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Zimbabwe poised for model state-of-the-art road network

by Staff reporter
30 Nov 2019 at 10:48hrs | Views
ZIMBABWE is poised for a model state-of-the-art road network by 2030 as Government is working tirelessly to upgrade infrastructure despite illegal sanctions imposed on the country by the United States of America and its Western allies, the Minister of Transport and Infrastructure Development, Joel Biggie Matiza, said yesterday.

Addressing a press conference on the sidelines of the Africa Transport Policy Programme (SSATP) annual general meeting here, Minister Matiza said the Government is engaging a number of partners and some Memoranda of Understanding (MoUs) have been signed towards rehabilitation of major highways.  

"Our environment is different from other countries because we operate under sanctions where there is no foreign direct investment. Naturally, Government can't do everything on its own. Despite all these very difficult conditions, we have key roads that are being worked on through local initiatives.

"In every province there is at least a road that is being done. We should appreciate that the Second Republic inherited dilapidated roads and road authorities are doing their work now. We are hoping that by 2030 we will be having state-of-the-art roads in the country.  

"We have MoUs with investors and these are at advanced stages as we have already done road alignments for pilot projects," said Minister Matiza.

He said the Government is pursuing the Private-Public Partnerships model.

A modern road network will enhance regional co-operation and integration especially as Zimbabwe is strategically located as the gateway to the region and continent at large. Besides improving its road network, Government is working on improving its ports of entry with the One Stop Border concept being implemented and already operational in Chirundu at the border with Zambia.

In an official address to the conference earlier where he was guest speaker, Minister Matiza said Zimbabwe fully embraces the corridor infrastructure development approach as evidenced by rehabilitation of trunk roads such as the Plumtree-Bulawayo-Harare-Mutare, Beitbridge-Masvingo-Harare-Chirundu and Beitbridge-Bulawayo-Victoria Falls highways.

He said to show its commitment, the Government formed the Infrastructure and Utilities Cluster which is chaired by the Transport Ministry where the country envisages to synchronise planning, development and monitoring of infrastructure and bridge sectorial gaps. A national infrastructure master plan is on the cards.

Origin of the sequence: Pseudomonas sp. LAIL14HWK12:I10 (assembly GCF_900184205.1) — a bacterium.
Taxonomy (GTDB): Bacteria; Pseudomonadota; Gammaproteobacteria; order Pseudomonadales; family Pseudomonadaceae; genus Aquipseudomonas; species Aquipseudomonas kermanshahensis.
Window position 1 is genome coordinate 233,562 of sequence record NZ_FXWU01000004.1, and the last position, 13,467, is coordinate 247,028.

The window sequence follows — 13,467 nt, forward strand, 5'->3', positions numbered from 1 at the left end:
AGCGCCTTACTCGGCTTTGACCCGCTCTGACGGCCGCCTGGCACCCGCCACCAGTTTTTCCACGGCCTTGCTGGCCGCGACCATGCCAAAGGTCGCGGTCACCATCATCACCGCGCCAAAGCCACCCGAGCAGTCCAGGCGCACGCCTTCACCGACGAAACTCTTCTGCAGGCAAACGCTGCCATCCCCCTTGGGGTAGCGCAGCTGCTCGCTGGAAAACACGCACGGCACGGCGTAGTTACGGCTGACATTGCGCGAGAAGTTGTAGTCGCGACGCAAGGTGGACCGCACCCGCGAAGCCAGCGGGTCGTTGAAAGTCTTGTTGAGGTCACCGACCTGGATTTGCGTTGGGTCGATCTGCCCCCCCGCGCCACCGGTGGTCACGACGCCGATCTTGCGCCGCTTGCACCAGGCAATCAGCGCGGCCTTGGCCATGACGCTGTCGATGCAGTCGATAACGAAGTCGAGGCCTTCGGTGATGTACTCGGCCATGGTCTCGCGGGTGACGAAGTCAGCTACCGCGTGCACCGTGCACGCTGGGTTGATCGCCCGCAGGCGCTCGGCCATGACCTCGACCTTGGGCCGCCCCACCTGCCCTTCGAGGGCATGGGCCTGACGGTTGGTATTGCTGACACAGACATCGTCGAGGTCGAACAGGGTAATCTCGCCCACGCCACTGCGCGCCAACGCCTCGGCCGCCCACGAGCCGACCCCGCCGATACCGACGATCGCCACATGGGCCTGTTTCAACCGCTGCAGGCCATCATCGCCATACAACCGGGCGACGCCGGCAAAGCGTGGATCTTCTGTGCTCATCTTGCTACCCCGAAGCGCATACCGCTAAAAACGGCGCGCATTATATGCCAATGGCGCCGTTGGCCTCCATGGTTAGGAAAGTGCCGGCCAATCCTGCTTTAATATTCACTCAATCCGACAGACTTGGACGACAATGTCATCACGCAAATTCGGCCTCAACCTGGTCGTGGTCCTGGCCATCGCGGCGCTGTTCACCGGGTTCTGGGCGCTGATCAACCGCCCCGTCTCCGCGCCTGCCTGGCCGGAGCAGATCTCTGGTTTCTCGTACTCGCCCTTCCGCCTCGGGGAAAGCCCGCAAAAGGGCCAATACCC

"This meeting offers a unique platform for all member countries to come together to shape the future of Africa transport policy programme which aims to address Africa's most pressing transport challenges and related road safety as well as mobility and policy issues. Let's work together to address the many challenges that face Africa's transport sector," said Minister Matiza.

He said Zimbabwe has benefited from SSATP and the country is working on a Road Fund whose draft document is at the Attorney General Office stage.

The conference, which started on Monday and ended yesterday, marks the end of SSATPs Third Development Plan (DP3) and was attended by Transport Ministers and traffic safety organisations from across Africa.

SSATP programme manager, Mr Ibou Diouf, said efforts are being made to support every country to design transport policies. The European Union Commission and World Bank are some of the development partners for the programme.  

European Union Commission head of unit Mr Paulo Ciccarelli and World Bank practice manager Mr Benedict Eijbergen said their organisations are committed to helping finance African countries' road projects.  

The theme for the conference was: "Positioning Africa for Sustainable Post 2020 road safety agenda."


Source - chroncile

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